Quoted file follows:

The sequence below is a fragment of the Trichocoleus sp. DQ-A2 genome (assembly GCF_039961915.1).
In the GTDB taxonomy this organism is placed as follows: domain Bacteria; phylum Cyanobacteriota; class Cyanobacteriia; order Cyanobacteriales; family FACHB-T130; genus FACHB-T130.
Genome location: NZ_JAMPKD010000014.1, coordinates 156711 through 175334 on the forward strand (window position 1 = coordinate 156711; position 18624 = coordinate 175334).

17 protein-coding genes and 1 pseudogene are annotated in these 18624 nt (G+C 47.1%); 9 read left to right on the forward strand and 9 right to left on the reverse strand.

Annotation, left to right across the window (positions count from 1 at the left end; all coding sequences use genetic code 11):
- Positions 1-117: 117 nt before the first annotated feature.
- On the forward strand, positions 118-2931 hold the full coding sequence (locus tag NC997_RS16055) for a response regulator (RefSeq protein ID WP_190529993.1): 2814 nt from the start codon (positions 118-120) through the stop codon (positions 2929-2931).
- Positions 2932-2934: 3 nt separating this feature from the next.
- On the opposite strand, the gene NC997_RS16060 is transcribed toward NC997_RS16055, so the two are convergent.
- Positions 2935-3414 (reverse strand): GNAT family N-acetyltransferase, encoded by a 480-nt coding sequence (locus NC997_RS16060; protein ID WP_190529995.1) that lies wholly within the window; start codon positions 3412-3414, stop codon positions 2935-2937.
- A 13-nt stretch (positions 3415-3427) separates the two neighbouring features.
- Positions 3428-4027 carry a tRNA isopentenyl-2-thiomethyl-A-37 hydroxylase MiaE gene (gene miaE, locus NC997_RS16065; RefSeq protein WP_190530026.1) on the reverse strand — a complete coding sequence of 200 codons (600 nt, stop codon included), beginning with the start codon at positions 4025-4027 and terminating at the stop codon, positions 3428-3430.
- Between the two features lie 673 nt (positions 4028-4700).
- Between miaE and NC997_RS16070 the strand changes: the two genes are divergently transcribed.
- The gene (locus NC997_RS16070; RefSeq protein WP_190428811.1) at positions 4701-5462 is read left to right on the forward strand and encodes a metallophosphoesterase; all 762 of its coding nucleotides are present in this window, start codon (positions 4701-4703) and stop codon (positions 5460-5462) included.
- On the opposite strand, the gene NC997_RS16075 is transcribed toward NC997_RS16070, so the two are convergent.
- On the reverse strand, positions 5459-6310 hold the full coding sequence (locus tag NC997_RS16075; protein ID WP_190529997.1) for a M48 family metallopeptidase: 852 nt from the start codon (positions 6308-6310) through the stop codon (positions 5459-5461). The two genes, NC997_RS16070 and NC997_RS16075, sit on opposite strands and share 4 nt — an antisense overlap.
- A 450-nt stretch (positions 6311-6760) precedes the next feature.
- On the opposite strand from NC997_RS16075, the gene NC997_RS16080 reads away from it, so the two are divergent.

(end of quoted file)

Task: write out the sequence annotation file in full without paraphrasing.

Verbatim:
The sequence below is a fragment of the Trichocoleus sp. DQ-A2 genome (assembly GCF_039961915.1).
In the GTDB taxonomy this organism is placed as follows: domain Bacteria; phylum Cyanobacteriota; class Cyanobacteriia; order Cyanobacteriales; family FACHB-T130; genus FACHB-T130.
Genome location: NZ_JAMPKD010000014.1, coordinates 156711 through 175334 on the forward strand (window position 1 = coordinate 156711; position 18624 = coordinate 175334).

17 protein-coding genes and 1 pseudogene are annotated in these 18624 nt (G+C 47.1%); 9 read left to right on the forward strand and 9 right to left on the reverse strand.

Annotation, left to right across the window (positions count from 1 at the left end; all coding sequences use genetic code 11):
- Positions 1-117: 117 nt before the first annotated feature.
- On the forward strand, positions 118-2931 hold the full coding sequence (locus tag NC997_RS16055) for a response regulator (RefSeq protein ID WP_190529993.1): 2814 nt from the start codon (positions 118-120) through the stop codon (positions 2929-2931).
- Positions 2932-2934: 3 nt separating this feature from the next.
- On the opposite strand, the gene NC997_RS16060 is transcribed toward NC997_RS16055, so the two are convergent.
- Positions 2935-3414 (reverse strand): GNAT family N-acetyltransferase, encoded by a 480-nt coding sequence (locus NC997_RS16060; protein ID WP_190529995.1) that lies wholly within the window; start codon positions 3412-3414, stop codon positions 2935-2937.
- A 13-nt stretch (positions 3415-3427) separates the two neighbouring features.
- Positions 3428-4027 carry a tRNA isopentenyl-2-thiomethyl-A-37 hydroxylase MiaE gene (gene miaE, locus NC997_RS16065; RefSeq protein WP_190530026.1) on the reverse strand — a complete coding sequence of 200 codons (600 nt, stop codon included), beginning with the start codon at positions 4025-4027 and terminating at the stop codon, positions 3428-3430.
- Between the two features lie 673 nt (positions 4028-4700).
- Between miaE and NC997_RS16070 the strand changes: the two genes are divergently transcribed.
- The gene (locus NC997_RS16070; RefSeq protein WP_190428811.1) at positions 4701-5462 is read left to right on the forward strand and encodes a metallophosphoesterase; all 762 of its coding nucleotides are present in this window, start codon (positions 4701-4703) and stop codon (positions 5460-5462) included.
- On the opposite strand, the gene NC997_RS16075 is transcribed toward NC997_RS16070, so the two are convergent.
- On the reverse strand, positions 5459-6310 hold the full coding sequence (locus tag NC997_RS16075; protein ID WP_190529997.1) for a M48 family metallopeptidase: 852 nt from the start codon (positions 6308-6310) through the stop codon (positions 5459-5461). The two genes, NC997_RS16070 and NC997_RS16075, sit on opposite strands and share 4 nt — an antisense overlap.
- A 450-nt stretch (positions 6311-6760) precedes the next feature.
- On the opposite strand from NC997_RS16075, the gene NC997_RS16080 reads away from it, so the two are divergent.